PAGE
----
If there were a list of 101 things for which a sarong is useful, ‘holding in place the fuel tank of a Toyota Land Cruiser’ should definitely be one of them.
Let me explain.
On Thursday afternoon I was asked if I’d like to go to one of our field offices about two hours from Juba to meet some new staff and monitor some payments that were being made. I don’t get out nearly enough to the field, so I jumped at the opportunity.
Payments were interesting but largely uneventful, with the most unique part being the man who showed up to our vocational training session for electricians mind-blowingly drunk at 11am. No, sir, you cannot participate in the training.
Staff meetings were quite useful, though again, nothing extraordinary. It was shaping up to be a very worthwhile, and altogether routine, visit. I had made plans for the evening and was looking forward to having a nice, easy Friday evening.
That's when the fun started.
But first a bit about our vehicles. As seems to be the case with many NGOs, we have several vehicles that, under normal circumstances, would be considered good only for a demolition derby. South Sudan tends to destroy even the meanest of vehicles, reducing them to cannon fodder in 2, 3 years tops. When I arrived we had 6 vehicles broken and unused with one and a half in the rotation. I’m not joking.
One of the ones resurrected from the dead was affectionately named Mortimer (Morty for short), in honor of his sorcerer-like qualities. Periodic ticking noises from the glove box are mixed with regular whirring of the tires, topped off by eerily flickering lights that are usually reserved to creepy haunted houses on my least favorite day of the year. He’s a great car – tough, plenty of personality, and surprisingly reliable. Until Friday that is.
No doubt wanting to get home before dark, our driver decided to push Morty that little bit harder on the way home. This was met with regular requests to slow down by those of us whose lives were in his hands. Nonetheless, about half way into our journey, his exuberance was rewarded with a sound akin to ceramic plates shattering right underneath our feet (think Jewish wedding). Full on blowout – Morty’s back right tire didn’t even wait for us to pull off the side of the dirt patch some call a road before completely deflating. Problem #1 of the afternoon.
Luckily changing a tire was second nature to our driver and something I had quickly learned how to do as a freshman in college when a friend and I came upon a very attractive/distressed young lady with a flat on the side of the road. Problem #1 of the afternoon solved.
With the tire in place it was time to hit the road again. “Not so fast” purred Morty as we attempted to start him up to no avail. Problem #2 of the afternoon.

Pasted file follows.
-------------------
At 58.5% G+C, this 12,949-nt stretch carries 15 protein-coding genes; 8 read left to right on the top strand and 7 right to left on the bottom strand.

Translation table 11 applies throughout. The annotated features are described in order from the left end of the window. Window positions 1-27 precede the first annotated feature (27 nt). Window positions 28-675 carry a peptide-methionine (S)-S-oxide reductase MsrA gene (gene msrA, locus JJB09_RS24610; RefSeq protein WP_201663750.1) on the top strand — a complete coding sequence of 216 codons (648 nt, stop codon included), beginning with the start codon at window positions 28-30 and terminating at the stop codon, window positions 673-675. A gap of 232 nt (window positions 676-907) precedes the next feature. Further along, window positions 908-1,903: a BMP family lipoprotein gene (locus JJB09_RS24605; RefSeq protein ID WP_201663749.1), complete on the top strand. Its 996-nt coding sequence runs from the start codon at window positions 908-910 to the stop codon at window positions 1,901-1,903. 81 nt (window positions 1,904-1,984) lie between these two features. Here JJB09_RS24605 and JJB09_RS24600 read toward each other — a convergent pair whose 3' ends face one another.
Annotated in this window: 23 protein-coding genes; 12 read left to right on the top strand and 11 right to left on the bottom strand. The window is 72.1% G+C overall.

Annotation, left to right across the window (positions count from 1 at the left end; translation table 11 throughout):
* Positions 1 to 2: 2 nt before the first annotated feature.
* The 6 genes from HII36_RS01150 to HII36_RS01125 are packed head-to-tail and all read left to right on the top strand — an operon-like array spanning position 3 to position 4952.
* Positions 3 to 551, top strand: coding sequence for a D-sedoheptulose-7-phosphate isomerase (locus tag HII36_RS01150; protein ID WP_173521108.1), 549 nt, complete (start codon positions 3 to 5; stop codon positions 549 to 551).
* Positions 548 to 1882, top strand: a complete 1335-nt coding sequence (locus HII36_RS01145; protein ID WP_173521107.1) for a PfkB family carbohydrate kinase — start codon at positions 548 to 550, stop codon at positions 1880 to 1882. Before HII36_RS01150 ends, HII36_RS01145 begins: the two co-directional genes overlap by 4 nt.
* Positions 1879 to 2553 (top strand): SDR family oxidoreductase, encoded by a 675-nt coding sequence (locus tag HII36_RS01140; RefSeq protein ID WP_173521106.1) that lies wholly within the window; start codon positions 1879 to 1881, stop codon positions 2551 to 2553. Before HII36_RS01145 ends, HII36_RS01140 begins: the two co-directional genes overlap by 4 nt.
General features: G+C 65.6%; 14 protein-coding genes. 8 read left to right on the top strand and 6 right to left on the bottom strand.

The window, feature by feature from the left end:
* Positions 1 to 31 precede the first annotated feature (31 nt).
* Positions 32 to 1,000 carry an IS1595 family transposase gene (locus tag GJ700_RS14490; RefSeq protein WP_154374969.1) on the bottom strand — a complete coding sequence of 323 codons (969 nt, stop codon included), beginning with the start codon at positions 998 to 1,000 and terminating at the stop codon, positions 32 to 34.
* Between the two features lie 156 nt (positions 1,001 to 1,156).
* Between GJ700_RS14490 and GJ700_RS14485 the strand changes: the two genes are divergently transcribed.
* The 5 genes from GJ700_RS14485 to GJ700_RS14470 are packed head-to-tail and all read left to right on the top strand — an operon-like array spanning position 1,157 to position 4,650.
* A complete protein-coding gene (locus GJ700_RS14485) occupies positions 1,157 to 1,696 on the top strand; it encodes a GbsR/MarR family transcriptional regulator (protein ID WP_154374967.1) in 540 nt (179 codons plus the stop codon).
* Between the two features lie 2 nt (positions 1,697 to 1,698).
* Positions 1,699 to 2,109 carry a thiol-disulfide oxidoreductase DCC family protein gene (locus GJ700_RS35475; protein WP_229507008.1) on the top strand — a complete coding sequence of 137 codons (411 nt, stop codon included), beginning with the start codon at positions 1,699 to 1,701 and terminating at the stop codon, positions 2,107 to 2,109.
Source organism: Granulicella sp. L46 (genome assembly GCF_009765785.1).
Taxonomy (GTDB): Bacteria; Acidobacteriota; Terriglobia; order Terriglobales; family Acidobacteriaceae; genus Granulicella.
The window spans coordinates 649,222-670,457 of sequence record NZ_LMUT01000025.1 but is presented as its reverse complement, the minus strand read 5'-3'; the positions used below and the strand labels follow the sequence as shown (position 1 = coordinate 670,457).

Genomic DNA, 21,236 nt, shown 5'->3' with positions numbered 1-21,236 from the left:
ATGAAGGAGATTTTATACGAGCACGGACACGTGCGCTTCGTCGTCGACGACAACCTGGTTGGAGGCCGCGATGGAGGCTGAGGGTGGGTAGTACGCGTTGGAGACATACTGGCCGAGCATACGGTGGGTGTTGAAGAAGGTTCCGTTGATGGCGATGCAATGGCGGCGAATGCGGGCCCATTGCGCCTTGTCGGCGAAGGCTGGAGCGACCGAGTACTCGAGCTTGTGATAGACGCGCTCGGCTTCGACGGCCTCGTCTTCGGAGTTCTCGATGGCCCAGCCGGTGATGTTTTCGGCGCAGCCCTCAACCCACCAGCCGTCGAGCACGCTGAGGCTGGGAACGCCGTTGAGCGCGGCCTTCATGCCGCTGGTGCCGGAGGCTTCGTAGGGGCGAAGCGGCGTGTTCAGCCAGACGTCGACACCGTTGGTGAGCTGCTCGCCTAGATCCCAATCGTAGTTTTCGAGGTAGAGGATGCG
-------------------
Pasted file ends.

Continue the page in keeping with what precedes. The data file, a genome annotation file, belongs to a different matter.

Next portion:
After trying unsuccessfully to jump start him using techniques well-honed by car burglars worldwide, we finally succeeded after a gaggle of Kenyans hanging off the side of a truck (they’re called ‘lorries’ here) stopped and pushed us out of the ditch in which we had successfully lodged ourselves. This earned them a smile from a now impressively dirty white guy and ~$5 from our senior finance officer. Problem #2 of the afternoon solved.
At this point there are two thoughts going through my head. 1. Perhaps Morty is actually female… I don’t know any men who are as temperamental as this. I wasn’t giving him/her enough positive reinforcement and encouragement - I know that's it. It was my fault. And 2. nothing else can possibly go wrong now, I have dinner plans!
In what turned out to be my favorite noise of the day, less than 5km from the site of the first problem we heard what can only be described as a wrench thrown into a hack saw. Upon further inspection it wasn’t a wrench, but rather a fallen fuel tank dragging along the ground underneath our vehicle that was making the God-awful noise. Problem #3 of the afternoon (now evening).
Hmmm. So the fuel tank – situated underneath the car towards the middle of the chassis – had fallen after some of the steel brackets meant to hold it in place had broken. Ok. New one on me. Didn't even know that was possible.
With night fully upon us and not another vehicle (nor sound for that matter) anywhere near, the search for a solution began in earnest. Our driver quickly gathered the jack from the back of the vehicle, pumping the tank back into place. But, unfortunately, that didn’t solve the issue of keeping it in place so that we could continue on what by then had already stretched into a memorable journey.
Approximate inventory of items in the vehicle at the time:
- Two tires (one of which had an inner tube recently blown to pieces)
- A one meter rubber string
- A short canvas rope
- 3 tired expats and a still-giggling driver
- Discarded banana peals
- One uneaten egg sandwich with fries (or chips if you're a non-American)
- A sarong
(Cue MacGyver music)
The driver on his back underneath the vehicle and me on my hands and knees holding the flashlight/miscellaneous car fixing materials, we managed to 'secure' the gas tank in place with, you guessed it, the sarong. The canvas rope was used for additional support, but it was the colorful red, purple and blue bit of fabric that ultimately saved the day.
Problem #3 of the afternoon/evening owned.
After that I drove, not wanting the driver to reach 4 strikes. I drove slowly. Very slowly... in first/second gear in fact because the car would die if I let my foot off the accelerator (I'm no mechanic but that was probably related to the gas tank coming dislodged). Avoiding pot holes like the plague. But alas... successfully.
So yes, we finally limped back to Juba, only to have Morty finally give his last breath as I removed my foot from the accelerator and onto the brake in front of our compound.
That was 2100 on Friday night. By 2130 I had already finished my first beer.